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Monday, May 24, 2021

[Review] The Asylum’s ‘Aquarium of the Dead’ Is as Fishy as It Sounds

Although The Asylum has a reputation for releasing opportunistic mockbusters alongside major genre releases, Aquarium of the Dead doesn’t parallel Zack Snyder’s Army of the Dead all too much. The timing is right and they both feature zombies, but with the exception of the undead tiger in Army, Glenn Miller’s movie boasts a whole menagerie of reanimated beasts. Not to mention, Michael Varrati‘s original story and Marc Gottlieb‘s screenplay have nothing to do with a heist.

The trouble all begins when a resident octopus becomes sick at the Shining Sea Aquarium and employees take emergency measures to save it. They think they failed, but the dead mollusk returns to life as well as escapes into the air ducts after killing two people. Meanwhile, Miranda Riley (Eva Ceja) is busy wooing Senator Bailey Blackburn (Anthony Jensen) so the facility can get some tech upgrades. This is when the only survivor of the octopus attack, Dr. Karen James (Madeleine Falk), interrupts and fills everyone in on what’s happening — the standard medicine administered to the dying octopus somehow reanimated it, and as predicted, the other animal inhabitants will be zombified by the octopus’ contagious bacteria.

The infected crabs, crocodiles, starfish, and even a dolphin are all now roaming freely.

It’s no surprise Aquarium of the Dead sounds eerily like Zoombies; they’re apparently all part of the same franchise that began with another zombie outbreak at the Eden Zoo. The linking element is a batch of contaminated epinephrine that, in this particular shared universe, behaves much like 245 Trioxin in the Return of the Living Dead movies. It’s a simple idea with a lot of potential if Asylum decides to make more of these cost-effective creature features. And with such a straightforward plot device, Miller doesn’t waste too much time with idle scenes or chatter. Chaos soon erupts in the aquarium where characters become trapped with the aquatic dead, and the basic formula audiences have come to expect in these movies unfolds with little to no variation. Is that a bad thing? So long as someone is expecting only cursory and uncomplicated amusement, the short answer is no.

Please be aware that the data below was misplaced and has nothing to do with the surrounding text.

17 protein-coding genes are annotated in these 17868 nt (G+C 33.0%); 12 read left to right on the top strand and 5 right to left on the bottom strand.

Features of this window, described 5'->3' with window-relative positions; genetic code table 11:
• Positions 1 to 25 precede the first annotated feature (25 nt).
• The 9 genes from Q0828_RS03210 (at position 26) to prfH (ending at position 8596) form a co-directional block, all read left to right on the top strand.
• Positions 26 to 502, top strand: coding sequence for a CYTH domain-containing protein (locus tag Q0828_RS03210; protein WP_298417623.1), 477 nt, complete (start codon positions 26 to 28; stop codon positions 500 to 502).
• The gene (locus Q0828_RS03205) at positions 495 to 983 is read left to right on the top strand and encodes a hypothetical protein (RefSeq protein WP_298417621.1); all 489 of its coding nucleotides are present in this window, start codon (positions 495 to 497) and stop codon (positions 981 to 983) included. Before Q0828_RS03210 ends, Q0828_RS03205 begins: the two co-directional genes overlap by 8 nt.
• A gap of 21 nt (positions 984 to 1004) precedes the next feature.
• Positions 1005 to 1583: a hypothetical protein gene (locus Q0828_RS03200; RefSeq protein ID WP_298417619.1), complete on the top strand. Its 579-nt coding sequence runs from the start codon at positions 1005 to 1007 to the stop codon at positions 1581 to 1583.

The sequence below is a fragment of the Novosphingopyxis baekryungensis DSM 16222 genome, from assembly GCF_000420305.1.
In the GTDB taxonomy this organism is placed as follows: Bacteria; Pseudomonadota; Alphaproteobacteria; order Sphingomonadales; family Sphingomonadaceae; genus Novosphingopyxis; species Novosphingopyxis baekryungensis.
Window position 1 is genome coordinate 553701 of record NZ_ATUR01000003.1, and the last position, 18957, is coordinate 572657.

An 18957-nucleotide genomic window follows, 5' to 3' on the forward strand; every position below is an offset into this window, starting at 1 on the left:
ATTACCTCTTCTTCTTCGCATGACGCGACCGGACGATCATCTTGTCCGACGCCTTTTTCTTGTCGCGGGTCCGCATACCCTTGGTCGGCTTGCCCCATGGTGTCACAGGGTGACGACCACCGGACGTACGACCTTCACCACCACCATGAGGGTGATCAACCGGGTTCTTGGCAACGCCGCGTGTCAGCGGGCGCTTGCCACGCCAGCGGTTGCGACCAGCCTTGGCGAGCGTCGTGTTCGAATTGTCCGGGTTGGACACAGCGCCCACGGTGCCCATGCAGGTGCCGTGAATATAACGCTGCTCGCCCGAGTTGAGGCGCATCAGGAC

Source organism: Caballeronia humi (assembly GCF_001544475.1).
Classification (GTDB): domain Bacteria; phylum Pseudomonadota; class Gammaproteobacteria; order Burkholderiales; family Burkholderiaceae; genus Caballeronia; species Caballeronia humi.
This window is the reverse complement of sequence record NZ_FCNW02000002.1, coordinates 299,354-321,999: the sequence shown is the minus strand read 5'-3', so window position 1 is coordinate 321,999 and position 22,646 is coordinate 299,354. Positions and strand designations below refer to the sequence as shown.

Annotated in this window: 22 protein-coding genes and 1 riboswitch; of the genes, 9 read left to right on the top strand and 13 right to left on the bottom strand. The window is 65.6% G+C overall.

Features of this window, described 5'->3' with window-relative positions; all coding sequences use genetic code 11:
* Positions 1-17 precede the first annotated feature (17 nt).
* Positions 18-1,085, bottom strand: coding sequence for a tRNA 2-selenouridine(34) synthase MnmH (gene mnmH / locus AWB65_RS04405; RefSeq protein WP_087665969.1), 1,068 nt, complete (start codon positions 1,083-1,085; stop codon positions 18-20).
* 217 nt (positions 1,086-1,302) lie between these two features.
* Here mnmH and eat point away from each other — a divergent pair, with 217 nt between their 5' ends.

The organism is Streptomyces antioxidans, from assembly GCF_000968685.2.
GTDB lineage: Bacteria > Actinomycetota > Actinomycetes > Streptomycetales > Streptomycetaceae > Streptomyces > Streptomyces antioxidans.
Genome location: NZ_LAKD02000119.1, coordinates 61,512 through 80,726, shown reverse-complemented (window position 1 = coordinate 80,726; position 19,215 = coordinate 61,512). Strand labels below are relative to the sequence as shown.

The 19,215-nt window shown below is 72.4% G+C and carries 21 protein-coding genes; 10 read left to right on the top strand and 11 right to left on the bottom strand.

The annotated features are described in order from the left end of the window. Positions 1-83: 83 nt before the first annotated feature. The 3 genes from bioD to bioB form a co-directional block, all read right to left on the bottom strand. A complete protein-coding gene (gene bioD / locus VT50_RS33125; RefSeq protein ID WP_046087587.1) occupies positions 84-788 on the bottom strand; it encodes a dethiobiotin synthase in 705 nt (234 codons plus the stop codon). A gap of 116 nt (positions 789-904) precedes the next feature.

It feels petty to point out the budgetary limitations and chintzy visual effects of an Asylum production, but that’s like ignoring the pink elephant in the room. Or in this case, a zombie octopus. The movie relies on both nature stock footage and the characters walking and talking in circles inside a conveniently empty and also labyrinthine aquarium. The overall scenario has the appeal of a horror video game where every level of the setting is inhabited by a formidable foe or two; a crocodile crawls by at one point, bloodsucking starfish and spindly crabs swarm on several occasions, and a walrus impales someone with its tusks. Not to mention, there is a pair of sleeping sharks lying in the middle of a corridor, and the only way around is to hop over them. The animals are not remotely threatening-looking, so it’s up to the actors to make them seem otherwise.

Other Asylum movies have a tendency to drag in pace, but this one moves fairly fast. Yes, the characters pad the runtime by talking when there aren’t any zombies around to fend off; it’s almost better to not see the animals too often considering how crude and flat the CGI looks. And on top of repeatedly shooting the actors’ reactions to something scary rather than showing what they’re seeing, the editing tends to be erratic.

All these imperfections aside, something as hurriedly made as Aquarium of the Dead still manages to wring out a smidge of perfunctory entertainment for avid B-movie fans. Come for the premise; stay for the zombie walrus.



source https://bloody-disgusting.com/reviews/3666587/review-asylums-aquarium-dead-fishy-sounds/

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